‘Murphy house’ to be funeral home


Cremation to be an emphasis

By Gary Huffenberger - ghuffenberger@civitasmedia.com



From left, licensed funeral director Kevin Brown with his business partner and longtime friend Billy Arehart. Behind them is the well-known serpentine wall, a section of which was removed for purposes of the parking lot.

From left, licensed funeral director Kevin Brown with his business partner and longtime friend Billy Arehart. Behind them is the well-known serpentine wall, a section of which was removed for purposes of the parking lot.


WILMINGTON — The historic Main Street corner home — the Murphy house — is noted for the brick serpentine wall bordering the back yard.

The place will be soon be opened as a funeral home and will remain in the family, as one of the business partners is a great-nephew of the late Fred Murphy. Fred resided in the house with his wife, Maxine Harlan Murphy, who was born there.

While the traditional funeral will be offered, they are “going to single out cremation” as an option, said Billy Arehart, the partner related to Fred Murphy.

The licensed funeral director will be Kevin Brown, a friend of Areharts since their elementary grades at East Clinton.

“It’s a business opportunity, but it’s also a mission for both of us,” Arehart said.

That mission, they said, includes affordability, treating everyone with the same amount of respect, and being creative-minded so as not to focus on the “dark and dismal” but instead hold a celebration of life.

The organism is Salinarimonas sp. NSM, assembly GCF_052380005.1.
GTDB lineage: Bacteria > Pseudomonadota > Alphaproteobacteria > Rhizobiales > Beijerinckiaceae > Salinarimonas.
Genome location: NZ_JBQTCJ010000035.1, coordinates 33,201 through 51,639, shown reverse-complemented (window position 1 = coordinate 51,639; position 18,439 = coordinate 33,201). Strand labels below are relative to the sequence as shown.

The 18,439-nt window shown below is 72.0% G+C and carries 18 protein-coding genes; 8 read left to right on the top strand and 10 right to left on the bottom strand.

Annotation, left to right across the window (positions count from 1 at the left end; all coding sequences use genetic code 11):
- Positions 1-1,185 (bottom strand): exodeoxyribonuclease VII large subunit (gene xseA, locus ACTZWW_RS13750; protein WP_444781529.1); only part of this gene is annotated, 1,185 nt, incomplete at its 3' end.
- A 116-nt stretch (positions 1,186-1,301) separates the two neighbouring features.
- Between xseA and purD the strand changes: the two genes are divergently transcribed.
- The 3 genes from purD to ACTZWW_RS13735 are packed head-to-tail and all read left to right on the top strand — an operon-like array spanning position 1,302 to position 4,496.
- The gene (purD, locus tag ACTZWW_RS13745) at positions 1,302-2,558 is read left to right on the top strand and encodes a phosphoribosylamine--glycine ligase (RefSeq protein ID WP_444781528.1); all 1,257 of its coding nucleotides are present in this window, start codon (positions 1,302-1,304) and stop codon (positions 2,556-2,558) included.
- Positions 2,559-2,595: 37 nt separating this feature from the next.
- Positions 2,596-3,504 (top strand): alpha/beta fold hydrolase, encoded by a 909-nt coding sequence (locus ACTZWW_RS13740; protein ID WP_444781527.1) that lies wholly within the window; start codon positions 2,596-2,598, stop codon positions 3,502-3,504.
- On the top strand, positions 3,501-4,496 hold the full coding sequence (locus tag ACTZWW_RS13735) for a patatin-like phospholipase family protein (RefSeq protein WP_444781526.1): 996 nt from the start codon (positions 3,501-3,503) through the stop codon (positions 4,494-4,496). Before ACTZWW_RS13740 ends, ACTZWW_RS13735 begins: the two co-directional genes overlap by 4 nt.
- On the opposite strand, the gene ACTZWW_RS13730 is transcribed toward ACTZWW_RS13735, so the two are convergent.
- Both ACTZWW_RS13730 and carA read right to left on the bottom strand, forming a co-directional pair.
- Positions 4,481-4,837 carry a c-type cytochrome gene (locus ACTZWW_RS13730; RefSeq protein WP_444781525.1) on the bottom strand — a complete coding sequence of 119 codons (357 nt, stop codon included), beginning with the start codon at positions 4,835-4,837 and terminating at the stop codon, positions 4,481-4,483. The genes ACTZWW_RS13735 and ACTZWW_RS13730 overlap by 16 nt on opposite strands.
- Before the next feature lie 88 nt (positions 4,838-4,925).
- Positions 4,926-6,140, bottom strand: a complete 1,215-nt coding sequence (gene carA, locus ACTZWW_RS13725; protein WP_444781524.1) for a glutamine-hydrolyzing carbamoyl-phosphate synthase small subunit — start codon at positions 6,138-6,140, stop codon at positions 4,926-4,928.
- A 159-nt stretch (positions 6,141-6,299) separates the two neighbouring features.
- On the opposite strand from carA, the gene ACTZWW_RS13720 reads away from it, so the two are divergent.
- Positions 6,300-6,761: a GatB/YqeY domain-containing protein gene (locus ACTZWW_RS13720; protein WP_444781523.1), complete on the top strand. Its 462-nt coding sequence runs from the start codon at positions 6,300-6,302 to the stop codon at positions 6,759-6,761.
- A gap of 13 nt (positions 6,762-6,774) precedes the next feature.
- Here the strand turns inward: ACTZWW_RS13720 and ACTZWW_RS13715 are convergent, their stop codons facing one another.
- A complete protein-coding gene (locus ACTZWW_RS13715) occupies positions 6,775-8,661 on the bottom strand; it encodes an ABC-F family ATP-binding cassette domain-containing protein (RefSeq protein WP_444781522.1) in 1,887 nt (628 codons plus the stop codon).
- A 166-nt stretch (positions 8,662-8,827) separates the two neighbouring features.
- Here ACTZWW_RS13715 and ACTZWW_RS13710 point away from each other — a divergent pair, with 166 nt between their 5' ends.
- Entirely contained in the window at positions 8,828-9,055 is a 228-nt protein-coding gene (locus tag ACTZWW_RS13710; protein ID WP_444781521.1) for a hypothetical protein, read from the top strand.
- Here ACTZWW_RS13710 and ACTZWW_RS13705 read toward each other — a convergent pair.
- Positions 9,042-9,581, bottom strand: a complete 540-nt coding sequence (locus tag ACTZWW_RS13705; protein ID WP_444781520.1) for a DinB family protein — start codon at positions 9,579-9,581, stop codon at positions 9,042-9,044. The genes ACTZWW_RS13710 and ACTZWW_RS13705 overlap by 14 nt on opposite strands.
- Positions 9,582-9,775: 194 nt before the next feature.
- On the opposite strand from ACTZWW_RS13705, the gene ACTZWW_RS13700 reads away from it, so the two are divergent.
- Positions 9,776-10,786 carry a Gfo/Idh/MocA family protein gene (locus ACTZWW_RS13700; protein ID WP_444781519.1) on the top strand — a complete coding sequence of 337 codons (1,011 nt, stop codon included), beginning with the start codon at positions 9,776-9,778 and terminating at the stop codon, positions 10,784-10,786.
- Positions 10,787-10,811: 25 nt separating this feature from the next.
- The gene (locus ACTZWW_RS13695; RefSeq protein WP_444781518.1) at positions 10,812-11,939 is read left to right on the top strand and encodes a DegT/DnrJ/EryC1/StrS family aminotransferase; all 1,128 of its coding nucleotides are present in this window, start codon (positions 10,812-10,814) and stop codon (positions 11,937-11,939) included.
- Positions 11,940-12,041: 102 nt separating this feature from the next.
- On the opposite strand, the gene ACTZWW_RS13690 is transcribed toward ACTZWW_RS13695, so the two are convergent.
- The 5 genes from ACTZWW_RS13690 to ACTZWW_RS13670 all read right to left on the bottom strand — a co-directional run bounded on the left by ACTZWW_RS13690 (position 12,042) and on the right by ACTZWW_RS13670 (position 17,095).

They want to educate people on the cremation process. There are several reasons to have a cremation, including in general it is less costly, they said.

That’s because there is no casket, no vault, and it may not involve a full grave space, said Brown.

“Times are changing,” Brown said. He added that, historically, cremation made up about 4 percent of the funeral business and right now in Ohio, cremation is reported to have risen to about 46 percent.

In some southern and western states, the rates are pushing 80 percent, he said.

The Catholic Church in the past decade or so recognized cremation as a form of final disposition, said Brown, something he thinks “opened a lot of people’s eyes” to the process.

There are options in addition to scattering the ashes or placing them in an “old, great big urn sitting on a mantle,” he said. As one example, there is jewelry in which cremated remains can be kept and people can wear.

The two men gave several examples of the creativity they hope to incorporate in memorial services.

“You might have a gentleman who is a motorcycle enthusiast. Well, we’re going to run his Harley right in here beside his urn,” Arehart said. “Or, their pets may be very dear to them. Their pets will be here.”

Brown said, “We want to make this a viable, huge success for Wilmington and surrounding communities.”

They’re aiming for a late winter or February opening.

“We really want to incorporate and keep the historic Murphy house. We really want that to be a shining star in what we’re doing because it is, it’s a landmark,” said Brown.

The building is a little more than a century old. Both of the Murphys were cremated, Arehart said, and Fred Murphy died just short of turning 100.

“We’re going to have portraits of Fred and Maxine Murphy in here, to kind of watch over the place,” said Arehart.

Reach Gary Huffenberger at 937-556-5768 or on Twitter @GHuffenberger.

From left, licensed funeral director Kevin Brown with his business partner and longtime friend Billy Arehart. Behind them is the well-known serpentine wall, a section of which was removed for purposes of the parking lot.
http://aimmedianetwork.com/wp-content/uploads/sites/22/2015/12/web1_murphy_house_f.jpgFrom left, licensed funeral director Kevin Brown with his business partner and longtime friend Billy Arehart. Behind them is the well-known serpentine wall, a section of which was removed for purposes of the parking lot.
Cremation to be an emphasis

By Gary Huffenberger

ghuffenberger@civitasmedia.com